Dec 182017
 

This is a photo of Kenton wearing a giant plushie vulva, and his head is where the clitoris would be. He's emulating Zach of Buzzfeed who wore a similar costume in a Buzzfeed video and adorably realized his head was the clitoris and was very excited. As part of a new-to-me end-of-the-year series of posts, I’m telling you about my favorite things from 2017. Today I’m talking about my favorite dildo maker of 2017 – Kenton Johnston, the singular person behind Funkit Toys. Regular readers may be scratching their heads at this point because I named Funkit Toys as one of my favorite brands of 2016, but even though Kenton is the brains and creator and talent and silicone-pourer-and-puller of Funkit Toys, Kenton is also just…Kenton. a lovely human. Yes, the sex toys he creates a fabulous but today I wanna talk about the person.

My reasons for picking Kenton are varied and sundry but many can be condensed to: go look through his tweets. He’s engaged with the community in the best, most respectful way. He is an ally and a fighter for causes. He’s quick with the puns and the deeply-geeky science-y answers. He is always down to answer my science questions and then re-answer them so that my brain understands them. He is humble, kind, ethical, punny and engaging. He understands that a sex toy does not need to be created or prescribed “for women” or “for men”, but for body parts – and often, not even then! As he explains here the same design can often work really well for stimulating g-spots AND prostates, or creating a fullness sensation desired by both butts and vaginas. 2017 has, overall, been a trash fire of a year but so many times this dude had me laughing my stress away.

Kenton has battled alongside the social justice warrior bloggers and helped behind the scenes. His creativity with sex toys knows few bounds. Sure, he was the first person to create clear silicone dildos with vivid swirls of color buried below the surface, but have you seen these bases? Fucking genius design. He is creating unique items and doing SUCH a good job.

The personal is the political and 2017 has seen my tolerances for bullshit from companies/brands/creators at an all-time low. I want to spotlight and support the people and brands who have gone above and beyond simply “not fucking up”, but catapulted into allies, friends and folks that the rest of the industry should model themselves on. While I will avoid recommending that you, dear readers, spend your dollars supporting companies run by jerks, I will also be purposely pointing you towards good humans making good things. Supporting the good humans is good for the world.

Don’t take just my word for it, here’s what others have to say about Kenton:

Lunabelle, Ninja Sexology: “I love his relentless drive to Do Better, in the realms of both education and product development. The NoFrillDo project is an example…he saw a need, figured out a way to fill it AND spread the word about body safe materials. And he does it all in a way that’s fun and engaging. Also, he plays pun/song lyric games with me and I will love that forever.”

Sandra of SheVibe: “Kenton is a wonderful amalgam of Artist, Scientist, Activist and Storyteller. His heart is pure and his aim is true.”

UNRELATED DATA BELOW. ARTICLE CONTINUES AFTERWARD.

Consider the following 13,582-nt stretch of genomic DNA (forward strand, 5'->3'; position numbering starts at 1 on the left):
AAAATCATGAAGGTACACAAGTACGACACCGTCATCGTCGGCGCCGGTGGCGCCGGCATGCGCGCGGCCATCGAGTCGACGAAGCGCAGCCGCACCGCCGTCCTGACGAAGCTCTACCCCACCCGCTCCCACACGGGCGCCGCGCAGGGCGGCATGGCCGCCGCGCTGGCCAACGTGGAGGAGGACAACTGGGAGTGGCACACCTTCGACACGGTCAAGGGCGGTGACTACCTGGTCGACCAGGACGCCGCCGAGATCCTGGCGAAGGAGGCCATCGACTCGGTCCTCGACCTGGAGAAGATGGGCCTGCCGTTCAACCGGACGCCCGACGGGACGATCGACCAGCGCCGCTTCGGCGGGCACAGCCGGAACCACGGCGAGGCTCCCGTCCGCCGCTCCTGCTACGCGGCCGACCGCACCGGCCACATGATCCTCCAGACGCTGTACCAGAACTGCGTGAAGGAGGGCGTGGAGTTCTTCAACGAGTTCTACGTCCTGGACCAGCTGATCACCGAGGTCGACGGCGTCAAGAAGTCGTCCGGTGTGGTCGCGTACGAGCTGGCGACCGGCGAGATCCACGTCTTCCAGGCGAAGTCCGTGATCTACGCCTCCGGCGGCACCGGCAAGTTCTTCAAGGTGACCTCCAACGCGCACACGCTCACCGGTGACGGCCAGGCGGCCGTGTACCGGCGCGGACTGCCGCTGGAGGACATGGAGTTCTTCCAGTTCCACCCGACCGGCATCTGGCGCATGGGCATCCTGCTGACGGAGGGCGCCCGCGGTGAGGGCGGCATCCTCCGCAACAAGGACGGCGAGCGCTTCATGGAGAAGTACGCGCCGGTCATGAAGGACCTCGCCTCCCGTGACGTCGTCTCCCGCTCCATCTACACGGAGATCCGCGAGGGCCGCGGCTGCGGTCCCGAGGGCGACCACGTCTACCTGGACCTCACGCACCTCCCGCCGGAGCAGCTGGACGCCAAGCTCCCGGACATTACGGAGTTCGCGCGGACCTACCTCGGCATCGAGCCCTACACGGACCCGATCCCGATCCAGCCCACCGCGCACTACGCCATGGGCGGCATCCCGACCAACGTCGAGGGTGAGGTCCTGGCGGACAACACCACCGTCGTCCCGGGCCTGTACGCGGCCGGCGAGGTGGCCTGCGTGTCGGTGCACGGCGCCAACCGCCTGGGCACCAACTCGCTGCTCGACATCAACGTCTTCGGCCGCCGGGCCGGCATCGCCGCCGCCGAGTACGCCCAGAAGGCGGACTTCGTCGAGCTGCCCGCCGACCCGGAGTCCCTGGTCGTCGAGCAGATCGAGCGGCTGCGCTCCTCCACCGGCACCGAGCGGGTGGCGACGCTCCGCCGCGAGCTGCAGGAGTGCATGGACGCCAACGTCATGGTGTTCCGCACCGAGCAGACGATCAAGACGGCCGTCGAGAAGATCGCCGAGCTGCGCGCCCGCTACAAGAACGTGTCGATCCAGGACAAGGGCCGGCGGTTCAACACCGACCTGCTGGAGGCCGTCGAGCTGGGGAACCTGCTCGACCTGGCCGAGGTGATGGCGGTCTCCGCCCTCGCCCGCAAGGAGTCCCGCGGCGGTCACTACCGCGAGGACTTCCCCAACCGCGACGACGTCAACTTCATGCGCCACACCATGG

Ruby Goodnight, blogger and US brand rep for Doxy: “Kenton just GETS what it’s like to be a small scale manufacturer when you’re up against the mega-corporations. He doesn’t try to compete with them, but he does try and be better than them. He KNOWS his market – and he listens. He doesn’t try to create the ‘better version of this dildo that everyone is doing’ – he makes his own path.”

Logan, blogger at TheNotice: “Oh my god. Don’t even get me started. I have a huge Internet crush on Kenton LET US NEVER SPEAK OF IT AGAIN. He’s just such a genuinely good bean and he’s so funny and committed and it does Things to my brain.”

Sugarcunt writes: “He’s so fun! Our impromptu duets at SFS17 are a super fond memory”

Kate, lover of puns and blogger of GirlyJuice states: “He takes genuine delight in a good pun. I love connecting with fellow punny weirdos.”

Caitlin who writes at Sexational said: “Kenton is a hilarious goof but also one of the most earnest people I know. He’s always trying to be a better person, a better friend, a better creator. Always considering how what he brings into the world can effect it, whether that’s being a goof with his friends or designing new things.”

Indigo says: “I love that he is really willing to engage customers. Email, Twitter, etc are all open for folks. And on top of that, he is human. Like he clearly has compassion, isn’t a robot or in it for money, etc.”

Taryn eloquently summed it up with “SAME” because, yeah. Same.

Do you know Kenton? Do you also love him? TELL ME WHY IN THE COMMENTS!

We’ve seen one-person dildo makers come and go, but I really hope Sir Kenton of Funkit sticks around. He is creating the most unique stuff AND it is modular – meaning it all works together, solidified as a Kit, a very Fun Kit, by that unique base he’s created. To check out his work visit his site or the items SheVibe is stocking. You should also check out his Patreon where you can sign up for cool extras, discount codes and more. And for fuck’s sake, follow him on Twitter. You will not be disappointed!